entirely new claim filed out of time." 937 F.2d at 350. That is the case currently
before this Court and, given its finding of adequate notice, the Court need not decide
Finally, the Court disagrees with the I.R.S.'s assertion that the debtors will not be
harmed by allowance of the I.R.S. claim. The debtors' plan was confirmed on August 29,
1991, and it did not provide for priority treatment of any I.R.S. claim. The trustee has
already made distributions under the plan. Allowing the I.R.S. claim at this late date
would adversely affect unsecured creditors holding allowed claims; dividends paid to them
would decrease. The Seventh Circuit in Unroe explicitly recognized the importance
of such factors in determining whether to allow a late claim. In affirming the lower
court's ruling in favor of allowing the I.R.S.'s late claim, the Court noted that the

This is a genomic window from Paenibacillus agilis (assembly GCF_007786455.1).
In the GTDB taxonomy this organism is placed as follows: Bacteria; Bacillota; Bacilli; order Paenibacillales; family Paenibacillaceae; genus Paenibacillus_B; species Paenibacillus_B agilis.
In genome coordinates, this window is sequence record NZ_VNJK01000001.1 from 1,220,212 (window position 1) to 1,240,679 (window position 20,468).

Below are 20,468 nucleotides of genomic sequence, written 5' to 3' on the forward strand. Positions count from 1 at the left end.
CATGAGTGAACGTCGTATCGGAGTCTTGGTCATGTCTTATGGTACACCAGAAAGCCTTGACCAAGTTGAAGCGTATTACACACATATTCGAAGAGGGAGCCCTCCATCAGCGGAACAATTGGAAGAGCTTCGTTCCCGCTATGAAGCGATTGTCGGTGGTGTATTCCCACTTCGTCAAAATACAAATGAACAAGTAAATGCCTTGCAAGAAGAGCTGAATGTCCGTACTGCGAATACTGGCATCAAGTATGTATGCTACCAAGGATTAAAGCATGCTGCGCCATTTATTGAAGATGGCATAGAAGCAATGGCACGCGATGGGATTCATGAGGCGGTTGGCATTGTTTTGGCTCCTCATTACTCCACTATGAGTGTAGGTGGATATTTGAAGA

debtors had scheduled in their plan more than the amount required to pay the late claim.
937 F.2d at 351. The Court then stated that "[t]he result may have been different had
the late claim been unscheduled or exceeded the amount in the plan, in which case the
prejudice to the debtor and other creditors would have been more severe." Id.
(emphasis added). Here, as noted, the I.R.S.'s claim was unscheduled and the result to the
debtors and other creditors would therefore be severe.
For these reasons, then, the Court finds that the I.R.S. received adequate notice of
the debtors' bankruptcy. The trustee's objection to the I.R.S. claim is therefore granted
and the claim is accordingly disallowed.
This decision shall constitute findings of fact and conclusions of law pursuant to
Bankruptcy Rule 7052 and Rule 52 of the Federal Rules of Civil Procedure.